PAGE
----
'Cut a huge slice' and 'sighting our grids'

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Gemini

New Member
Dutch, Belgium
Hi everyone,

I'm subtitling a BBC documentary about archaeologists investigating the battle of Bannockburn. One of them is standing in a field with a metal detector, and on the background you can see a white flag pole. The man says:
"What we've done is we've cut a huge slice across these fields, sighting our grids right the way up to the flag pole at the bore stone, where Bruce and his Scottish army were camped on the first day. But I think on the second day, that army came down here, and the battle was actually fought across this open ground."

Is it possible that he means with 'cut a huge slice' that they have skipped investigating the ground between the flag pole and where he is standing?

And what does he mean with 'sighting our grids'? Could it be 'in the direction of'?

Thank you very much in advance!
 
  • french4beth

    Senior Member
    US-English
    I believe that they have selected a large segment of land to investigated ("cut a slice" - like serving a pie). They probably set up grids to mark off different parcels to be researched, using the flag pole as a marker, which is the location of the encampment.

    So I think they included all of the land up to the flag pole, with the pole being used to set up their grids.

    Hope this helps!
     
    Gemini said:
    Hi everyone,

    I'm subtitling a BBC documentary about archaeologists investigating the battle of Bannockburn. One of them is standing in a field with a metal detector, and on the background you can see a white flag pole. The man says:
    "What we've done is we've cut a huge slice across these fields, sighting our grids right the way up to the flag pole at the bore stone, where Bruce and his Scottish army were camped on the first day. But I think on the second day, that army came down here, and the battle was actually fought across this open ground."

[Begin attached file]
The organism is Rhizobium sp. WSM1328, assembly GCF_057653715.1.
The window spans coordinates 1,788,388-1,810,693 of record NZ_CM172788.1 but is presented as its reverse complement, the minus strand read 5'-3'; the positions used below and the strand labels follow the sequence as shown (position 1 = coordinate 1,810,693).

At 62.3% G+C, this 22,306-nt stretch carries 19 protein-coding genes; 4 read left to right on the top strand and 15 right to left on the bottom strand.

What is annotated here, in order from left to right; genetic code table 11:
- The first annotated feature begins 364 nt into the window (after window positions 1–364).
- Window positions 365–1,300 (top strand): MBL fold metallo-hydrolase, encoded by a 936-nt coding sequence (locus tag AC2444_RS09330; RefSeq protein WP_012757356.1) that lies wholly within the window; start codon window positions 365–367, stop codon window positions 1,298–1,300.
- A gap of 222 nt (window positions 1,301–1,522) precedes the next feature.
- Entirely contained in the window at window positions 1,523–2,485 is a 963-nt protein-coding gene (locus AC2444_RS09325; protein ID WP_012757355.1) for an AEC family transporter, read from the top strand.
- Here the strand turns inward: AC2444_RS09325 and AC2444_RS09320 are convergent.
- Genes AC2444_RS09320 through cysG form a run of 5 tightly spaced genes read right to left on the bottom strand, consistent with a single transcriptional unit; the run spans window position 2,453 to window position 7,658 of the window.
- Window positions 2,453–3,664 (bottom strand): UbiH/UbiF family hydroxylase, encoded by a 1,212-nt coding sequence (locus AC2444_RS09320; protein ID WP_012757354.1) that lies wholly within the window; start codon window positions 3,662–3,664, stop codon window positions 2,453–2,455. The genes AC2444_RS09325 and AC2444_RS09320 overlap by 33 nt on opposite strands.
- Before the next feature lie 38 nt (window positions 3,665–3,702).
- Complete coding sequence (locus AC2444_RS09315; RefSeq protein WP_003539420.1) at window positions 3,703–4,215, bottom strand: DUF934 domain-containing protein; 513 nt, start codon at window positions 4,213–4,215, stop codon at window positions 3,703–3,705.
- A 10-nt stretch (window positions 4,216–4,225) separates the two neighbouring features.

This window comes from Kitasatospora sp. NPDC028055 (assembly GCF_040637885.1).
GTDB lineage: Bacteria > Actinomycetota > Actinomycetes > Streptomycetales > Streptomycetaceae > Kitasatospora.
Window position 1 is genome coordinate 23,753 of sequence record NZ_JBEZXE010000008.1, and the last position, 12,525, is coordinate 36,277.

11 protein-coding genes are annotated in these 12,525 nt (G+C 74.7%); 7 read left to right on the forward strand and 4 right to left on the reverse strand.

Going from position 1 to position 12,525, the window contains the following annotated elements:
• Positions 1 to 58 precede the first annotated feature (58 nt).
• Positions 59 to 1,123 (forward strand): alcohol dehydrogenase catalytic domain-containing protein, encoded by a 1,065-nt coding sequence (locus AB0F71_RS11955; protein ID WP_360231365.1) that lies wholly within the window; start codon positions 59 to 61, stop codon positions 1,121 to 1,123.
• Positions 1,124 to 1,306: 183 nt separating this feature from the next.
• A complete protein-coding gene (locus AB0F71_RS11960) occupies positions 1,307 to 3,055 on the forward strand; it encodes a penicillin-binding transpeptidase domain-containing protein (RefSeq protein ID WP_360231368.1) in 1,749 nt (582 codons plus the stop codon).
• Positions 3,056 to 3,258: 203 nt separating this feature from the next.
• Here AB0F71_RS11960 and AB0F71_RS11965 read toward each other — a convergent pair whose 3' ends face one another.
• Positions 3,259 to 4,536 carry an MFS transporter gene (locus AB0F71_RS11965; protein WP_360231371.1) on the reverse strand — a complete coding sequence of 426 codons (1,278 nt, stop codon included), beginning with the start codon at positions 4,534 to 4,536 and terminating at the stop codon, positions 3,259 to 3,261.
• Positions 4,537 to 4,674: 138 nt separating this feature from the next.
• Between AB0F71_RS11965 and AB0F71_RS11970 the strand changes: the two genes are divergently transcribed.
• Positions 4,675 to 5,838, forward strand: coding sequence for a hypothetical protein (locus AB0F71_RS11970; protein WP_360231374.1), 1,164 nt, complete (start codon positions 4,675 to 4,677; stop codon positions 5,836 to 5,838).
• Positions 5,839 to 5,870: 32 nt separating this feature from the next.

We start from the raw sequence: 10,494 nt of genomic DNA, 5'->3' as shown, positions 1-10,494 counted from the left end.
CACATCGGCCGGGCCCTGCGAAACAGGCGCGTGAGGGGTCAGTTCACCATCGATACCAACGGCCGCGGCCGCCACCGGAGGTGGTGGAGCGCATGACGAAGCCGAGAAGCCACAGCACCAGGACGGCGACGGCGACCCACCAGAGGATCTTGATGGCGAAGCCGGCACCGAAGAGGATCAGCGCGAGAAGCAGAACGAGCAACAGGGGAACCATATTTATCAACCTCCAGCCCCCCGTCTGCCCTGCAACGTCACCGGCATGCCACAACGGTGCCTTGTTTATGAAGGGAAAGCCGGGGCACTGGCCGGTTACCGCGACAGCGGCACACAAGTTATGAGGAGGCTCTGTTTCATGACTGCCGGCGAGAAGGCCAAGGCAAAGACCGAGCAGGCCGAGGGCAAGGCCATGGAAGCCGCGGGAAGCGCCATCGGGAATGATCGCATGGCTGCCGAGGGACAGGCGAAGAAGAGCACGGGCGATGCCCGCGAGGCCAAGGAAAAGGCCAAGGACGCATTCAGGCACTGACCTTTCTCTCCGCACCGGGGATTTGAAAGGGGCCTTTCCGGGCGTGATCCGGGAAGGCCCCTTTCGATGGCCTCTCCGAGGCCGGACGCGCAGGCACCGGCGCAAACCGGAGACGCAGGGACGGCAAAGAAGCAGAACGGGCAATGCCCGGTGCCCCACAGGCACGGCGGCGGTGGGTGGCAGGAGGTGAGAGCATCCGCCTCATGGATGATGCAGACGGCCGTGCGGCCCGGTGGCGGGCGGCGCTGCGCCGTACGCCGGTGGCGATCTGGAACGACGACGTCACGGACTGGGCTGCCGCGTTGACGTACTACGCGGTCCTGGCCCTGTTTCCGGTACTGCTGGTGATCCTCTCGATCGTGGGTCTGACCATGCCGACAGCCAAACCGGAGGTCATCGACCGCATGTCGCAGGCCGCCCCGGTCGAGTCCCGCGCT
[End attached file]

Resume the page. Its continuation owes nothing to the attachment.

Is it possible that he means with 'cut a huge slice' that they have skipped investigating the ground between the flag pole and where he is standing?

    And what does he mean with 'sighting our grids'? Could it be 'in the direction of'?

    Thank you very much in advance!

    Hi Gemini,

    French4Beth has given you a very good explanation.

    The archaeologists have indeed chosen a large area of the field to be investigated by 'cutting a huge slice' across it. They haven't literally "cut it" - rather measured out the area to be excavated. The remaining area, outside the "slice", will not be investigated unless they discover a feature within the "slice" (the wall of a building, a ditch, for example) which continues beyond the chosen boundaries of their "slice". In that case they will extend their "slice" by adding additional squares to their grids.

    When archaeologists "sight grids" they first of all mark out a baseline using two fixed points in the landscape. For example, in the case of this field, they may have chosen a particular tree growing on either side of it. Compass readings are taken of each tree so that when the final report is written up precise locations of finds may be quoted. The base line is marked out using bamboo canes or metal stakes. Then squares of equal size are marked out, normally using the triangulation method. Using Pythagoras' theorem (the square on the hypotenuse of a right-angled triangle = the sum of the square on the two adjacent sides) they accurately measure out two right-angled triangles, with a common hypotenuse, thus forming a perfect square. This procedure continues right across the chosen area until the whole of it is marked out with a grid.

    In your example the archaeologists have chosen "the flag pole at the bore stone' as the limit of their grid. A base line will have been constructed there, too, so the grids will have been sighted between the two base lines.

    I'm sorry if this sounds terribly complicated but I hope it helps you to understand.

    Here is an example of a grid on a site. And here is a "huge slice cut across a field' at a site where I actually worked.


    Regards,
    LRV
     
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